This past week brought unfortunate family news. To be as easy on myself as possible, this week's track is an improvisation with pedal steel guitar and my eight-delay Max/MSP patch. There's a Moyo volume pedal to take the attack off, Waves Factory Cassette for a bit of character, and a convolution reverb for space. The reference delay time is 19300ms, and the individual delays are based on divisions of 21 of that amount. Each delay is a different value.
This is essentially real-time, though I did tweak levels after the fact, and shortened the end fade.
The title is from Euler's idoneal numbers, also called suitable numbers, of which there are 65. (And I hope that this is a suitable tribute to those we've lost this week..)
A very busy week, including beginning prep for my upcoming performance in Chicago, so I've had my head in Max/MSP (particularly developing performance interfaces I can use on the iPad with Cycling74's Mira). So it was fairly natural to do some improvs with the input shifter patch, and this is one of them. Max/MSP -> file, Ableton Live for tweaking levels and compression, and adding a bit of convolution reverb to the mix. (And it's a rehearsal opportunity.)
Title from one of the uses of this week's element hafnium--as the electrode in plasma cutting.
I spent the weekend at Cycling74's Expo, which is devoted to things we can do with Max/MSP, so this week's track is in Max. I used the input shifter patch I've been using for a while, with a filtered square wave as source material, and then dropped the recorded result by an octave. There's a convolution reverb send, and Full-Chain Master on the output.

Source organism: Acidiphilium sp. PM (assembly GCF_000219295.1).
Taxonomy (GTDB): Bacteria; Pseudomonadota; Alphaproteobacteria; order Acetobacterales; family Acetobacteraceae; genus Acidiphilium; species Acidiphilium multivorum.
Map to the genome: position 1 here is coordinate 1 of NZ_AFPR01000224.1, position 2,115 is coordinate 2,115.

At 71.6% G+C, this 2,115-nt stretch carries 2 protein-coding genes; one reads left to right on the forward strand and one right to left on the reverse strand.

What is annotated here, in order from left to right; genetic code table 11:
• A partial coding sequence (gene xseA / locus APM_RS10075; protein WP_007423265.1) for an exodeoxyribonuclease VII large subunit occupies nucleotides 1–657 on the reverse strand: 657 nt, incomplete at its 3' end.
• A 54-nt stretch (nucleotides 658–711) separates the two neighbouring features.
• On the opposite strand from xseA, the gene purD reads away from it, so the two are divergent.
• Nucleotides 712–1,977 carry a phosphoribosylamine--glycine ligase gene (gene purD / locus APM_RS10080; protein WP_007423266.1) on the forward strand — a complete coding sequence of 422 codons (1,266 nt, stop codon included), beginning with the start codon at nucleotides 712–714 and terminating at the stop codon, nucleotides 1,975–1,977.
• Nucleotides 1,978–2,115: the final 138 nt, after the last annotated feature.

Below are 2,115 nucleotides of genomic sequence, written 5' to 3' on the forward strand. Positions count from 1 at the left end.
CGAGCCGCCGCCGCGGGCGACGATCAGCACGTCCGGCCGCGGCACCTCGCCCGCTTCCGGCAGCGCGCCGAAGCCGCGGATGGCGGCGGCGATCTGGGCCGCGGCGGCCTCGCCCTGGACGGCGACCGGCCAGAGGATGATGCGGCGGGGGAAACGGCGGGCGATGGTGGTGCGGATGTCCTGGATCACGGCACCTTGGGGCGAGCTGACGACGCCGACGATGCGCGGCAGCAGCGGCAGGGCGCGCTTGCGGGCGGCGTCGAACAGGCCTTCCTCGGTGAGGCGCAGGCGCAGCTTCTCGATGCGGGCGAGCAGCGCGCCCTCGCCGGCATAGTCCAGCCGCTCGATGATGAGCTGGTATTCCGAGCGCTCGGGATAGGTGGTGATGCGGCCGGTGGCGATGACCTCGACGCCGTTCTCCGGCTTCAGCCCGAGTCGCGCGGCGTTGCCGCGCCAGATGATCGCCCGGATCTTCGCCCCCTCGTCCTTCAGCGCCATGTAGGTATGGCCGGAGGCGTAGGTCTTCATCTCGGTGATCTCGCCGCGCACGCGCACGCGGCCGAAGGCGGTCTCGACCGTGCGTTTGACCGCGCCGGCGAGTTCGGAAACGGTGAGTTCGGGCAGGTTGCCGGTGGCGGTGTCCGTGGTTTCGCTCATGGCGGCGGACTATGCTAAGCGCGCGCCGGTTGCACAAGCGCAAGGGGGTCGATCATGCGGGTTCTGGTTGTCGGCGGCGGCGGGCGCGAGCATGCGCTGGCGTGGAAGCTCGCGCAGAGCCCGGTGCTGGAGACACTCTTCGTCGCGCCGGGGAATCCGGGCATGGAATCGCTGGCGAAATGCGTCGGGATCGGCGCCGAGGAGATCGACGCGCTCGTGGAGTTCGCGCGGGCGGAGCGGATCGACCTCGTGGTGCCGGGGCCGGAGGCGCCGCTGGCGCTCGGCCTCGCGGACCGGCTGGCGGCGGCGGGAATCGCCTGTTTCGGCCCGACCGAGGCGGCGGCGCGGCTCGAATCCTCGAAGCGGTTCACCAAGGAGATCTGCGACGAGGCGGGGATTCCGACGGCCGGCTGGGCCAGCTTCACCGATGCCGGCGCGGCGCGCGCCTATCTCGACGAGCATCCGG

Title from the use of Thulium in lasers. (A lot of these elements are getting tricky to differentiate.)
Another even busier week, so here's another quick improv with the sine-waves-and-random-processing Max/MSP patch. There's some convolution reverb using an impulse from a Swedish reactor, some EQ8 to roll off above 8K (because it's peaky up there), and full-chain master. Title comes from the n=3 magic hexagon, which sums to 38.
Very busy week involving work, a report for a class I'm taking, and a live set, so here's a quick improv using my pitch-shifting and randomizing Max/MSP patch, processing some simple sine waves. There's a touch of compression and convolution reverb on there, too.
Title comes from one of the uses for rubidium, atomic number 37.